Snowfall figures lag behind the norm

Posted: Tuesday, December 05, 2000

Southcentral Alaska usually sees snow by Halloween and lasting snow soon after.

However, the pattern this year has been different, said Bob Hopkins, meteorologist in charge for the National Weather Service in Anchorage.

"The storms have been really big," he said. "Most have been to the west of us, over the Bering Sea. They've pushed a lot of warm air over us."

That is why there has been so little snow this fall on the Kenai Peninsula, he said.

"They've gotten a lot of snow north of Talkeetna on the Parks Highway. They have four to six feet in some places," he said.

Heavy snow fell Sunday on the bluffs overlooking Homer, and there is plenty of snow at higher elevations in the Kenai Mountains. As of Monday, though, there was only a trace on the ground in Kenai and Soldotna.

On average, Hopkins said, the Kenai Municipal Airport records about 3.5 inches of snowfall in October and 8.5 inches in November. The record on the ground in November was 19 inches in 1973.

The average snowfall in December is 12.5 inches, he said. The record on the ground in December was 30 inches in 1955. Those numbers come from records kept between 1943 and 1987. More recent records were not immediately available.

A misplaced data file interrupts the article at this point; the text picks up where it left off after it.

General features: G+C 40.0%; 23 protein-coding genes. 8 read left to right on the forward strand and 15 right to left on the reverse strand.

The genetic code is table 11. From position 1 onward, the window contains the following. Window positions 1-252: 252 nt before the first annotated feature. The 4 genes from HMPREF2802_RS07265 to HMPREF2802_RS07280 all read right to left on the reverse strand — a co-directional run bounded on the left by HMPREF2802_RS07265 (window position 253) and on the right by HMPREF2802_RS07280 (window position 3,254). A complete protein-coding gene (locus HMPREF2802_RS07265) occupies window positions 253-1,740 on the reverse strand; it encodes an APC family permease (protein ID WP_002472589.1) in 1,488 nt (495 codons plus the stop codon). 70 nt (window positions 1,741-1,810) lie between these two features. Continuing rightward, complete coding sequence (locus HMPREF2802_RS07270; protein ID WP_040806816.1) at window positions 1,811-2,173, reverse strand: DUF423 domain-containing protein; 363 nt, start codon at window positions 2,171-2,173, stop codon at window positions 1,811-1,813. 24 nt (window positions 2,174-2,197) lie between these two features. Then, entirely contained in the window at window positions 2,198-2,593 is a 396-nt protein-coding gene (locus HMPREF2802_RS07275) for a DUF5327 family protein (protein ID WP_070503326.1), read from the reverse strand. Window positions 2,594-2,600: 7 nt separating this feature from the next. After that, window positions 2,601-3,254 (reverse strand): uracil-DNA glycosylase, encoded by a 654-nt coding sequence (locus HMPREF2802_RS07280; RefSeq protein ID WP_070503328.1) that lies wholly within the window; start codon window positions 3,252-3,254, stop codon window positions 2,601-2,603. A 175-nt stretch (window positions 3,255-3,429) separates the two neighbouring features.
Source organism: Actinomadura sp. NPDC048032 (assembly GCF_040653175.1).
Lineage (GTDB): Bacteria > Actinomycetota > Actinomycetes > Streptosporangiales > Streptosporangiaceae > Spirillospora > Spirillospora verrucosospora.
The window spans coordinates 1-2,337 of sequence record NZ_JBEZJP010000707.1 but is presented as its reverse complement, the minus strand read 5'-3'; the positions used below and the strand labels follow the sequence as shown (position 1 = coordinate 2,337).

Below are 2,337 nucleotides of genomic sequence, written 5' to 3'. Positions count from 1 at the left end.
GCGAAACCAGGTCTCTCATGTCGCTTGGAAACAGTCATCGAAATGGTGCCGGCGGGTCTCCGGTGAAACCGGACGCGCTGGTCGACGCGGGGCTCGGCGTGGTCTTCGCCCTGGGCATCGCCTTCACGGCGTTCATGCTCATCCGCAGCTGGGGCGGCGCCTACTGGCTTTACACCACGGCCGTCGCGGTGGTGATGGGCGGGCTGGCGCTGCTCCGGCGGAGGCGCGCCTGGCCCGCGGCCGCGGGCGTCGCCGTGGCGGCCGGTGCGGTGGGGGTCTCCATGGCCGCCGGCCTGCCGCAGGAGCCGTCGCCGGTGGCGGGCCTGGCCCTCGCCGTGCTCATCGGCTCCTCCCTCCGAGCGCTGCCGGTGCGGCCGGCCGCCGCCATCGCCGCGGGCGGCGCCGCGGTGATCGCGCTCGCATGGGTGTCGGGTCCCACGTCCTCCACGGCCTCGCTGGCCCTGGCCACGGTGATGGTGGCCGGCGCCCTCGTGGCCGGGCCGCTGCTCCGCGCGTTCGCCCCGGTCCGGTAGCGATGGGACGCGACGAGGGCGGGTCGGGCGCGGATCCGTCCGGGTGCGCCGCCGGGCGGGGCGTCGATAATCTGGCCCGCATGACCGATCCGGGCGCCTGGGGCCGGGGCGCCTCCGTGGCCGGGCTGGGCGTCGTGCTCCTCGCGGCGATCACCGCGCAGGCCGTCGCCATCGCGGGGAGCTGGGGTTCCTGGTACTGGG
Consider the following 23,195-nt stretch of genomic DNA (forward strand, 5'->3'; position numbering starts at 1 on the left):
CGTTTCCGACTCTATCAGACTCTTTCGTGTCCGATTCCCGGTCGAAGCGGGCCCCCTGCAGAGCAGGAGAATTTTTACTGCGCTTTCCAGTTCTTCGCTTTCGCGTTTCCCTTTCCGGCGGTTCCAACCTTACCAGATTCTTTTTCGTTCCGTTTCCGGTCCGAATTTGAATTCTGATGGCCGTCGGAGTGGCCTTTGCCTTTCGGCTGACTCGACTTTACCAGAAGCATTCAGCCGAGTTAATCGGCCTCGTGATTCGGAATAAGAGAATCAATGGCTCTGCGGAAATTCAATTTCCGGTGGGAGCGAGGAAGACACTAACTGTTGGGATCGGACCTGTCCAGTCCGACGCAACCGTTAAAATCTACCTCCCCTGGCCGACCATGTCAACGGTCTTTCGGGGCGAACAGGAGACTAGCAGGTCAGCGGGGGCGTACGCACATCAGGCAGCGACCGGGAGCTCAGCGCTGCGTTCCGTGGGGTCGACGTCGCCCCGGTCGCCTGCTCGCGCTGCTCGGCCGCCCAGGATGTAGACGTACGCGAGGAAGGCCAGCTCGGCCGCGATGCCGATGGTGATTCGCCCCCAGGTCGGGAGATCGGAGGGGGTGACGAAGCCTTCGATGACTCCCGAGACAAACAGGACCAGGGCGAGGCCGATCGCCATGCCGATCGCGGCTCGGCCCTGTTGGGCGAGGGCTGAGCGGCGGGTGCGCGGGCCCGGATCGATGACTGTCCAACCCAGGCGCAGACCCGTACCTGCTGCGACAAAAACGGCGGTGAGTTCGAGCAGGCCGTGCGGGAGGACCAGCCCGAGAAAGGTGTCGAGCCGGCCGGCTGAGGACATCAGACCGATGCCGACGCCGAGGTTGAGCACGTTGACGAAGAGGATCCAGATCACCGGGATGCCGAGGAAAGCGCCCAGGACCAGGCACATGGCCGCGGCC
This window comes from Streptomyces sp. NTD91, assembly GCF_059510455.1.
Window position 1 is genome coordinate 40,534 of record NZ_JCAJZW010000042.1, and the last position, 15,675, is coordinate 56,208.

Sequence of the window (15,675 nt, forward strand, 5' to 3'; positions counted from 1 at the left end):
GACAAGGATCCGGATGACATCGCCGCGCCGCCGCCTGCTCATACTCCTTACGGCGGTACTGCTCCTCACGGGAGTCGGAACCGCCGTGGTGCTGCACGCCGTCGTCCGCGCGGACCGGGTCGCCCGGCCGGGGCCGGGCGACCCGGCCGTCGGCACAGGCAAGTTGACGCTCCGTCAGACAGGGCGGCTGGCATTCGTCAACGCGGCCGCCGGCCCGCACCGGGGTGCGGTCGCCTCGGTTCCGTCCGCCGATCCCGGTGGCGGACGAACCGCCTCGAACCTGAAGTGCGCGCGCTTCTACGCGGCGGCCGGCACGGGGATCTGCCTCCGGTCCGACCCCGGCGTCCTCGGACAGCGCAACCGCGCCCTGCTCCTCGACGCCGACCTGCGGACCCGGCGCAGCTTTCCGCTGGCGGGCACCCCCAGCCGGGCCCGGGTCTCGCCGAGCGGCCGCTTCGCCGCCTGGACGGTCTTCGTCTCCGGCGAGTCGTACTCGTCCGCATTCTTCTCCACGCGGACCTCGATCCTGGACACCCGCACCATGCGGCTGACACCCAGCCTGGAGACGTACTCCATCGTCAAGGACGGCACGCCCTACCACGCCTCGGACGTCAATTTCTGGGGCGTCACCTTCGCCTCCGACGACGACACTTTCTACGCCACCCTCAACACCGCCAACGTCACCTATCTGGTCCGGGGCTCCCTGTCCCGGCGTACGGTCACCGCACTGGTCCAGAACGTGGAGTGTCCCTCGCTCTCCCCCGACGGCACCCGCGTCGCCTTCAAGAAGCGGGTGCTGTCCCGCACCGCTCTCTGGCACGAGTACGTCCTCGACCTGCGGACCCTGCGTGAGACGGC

The present spate of warm weather may last a few more days, Hopkins said, but meteorologists believe the pattern will change. Soon, Hopkins said, the weather should turn colder.

"We're forecasting a colder, drier-than-normal winter -- but we don't have a lot of confidence in that," he said.

It is not as easy to make a forecast now as it was when there were El Nino and La Nina events on the Pacific, he said.

El Nino and La Nina are periodic changes in the temperature of the Pacific Ocean that affect weather patterns in the western hemisphere.

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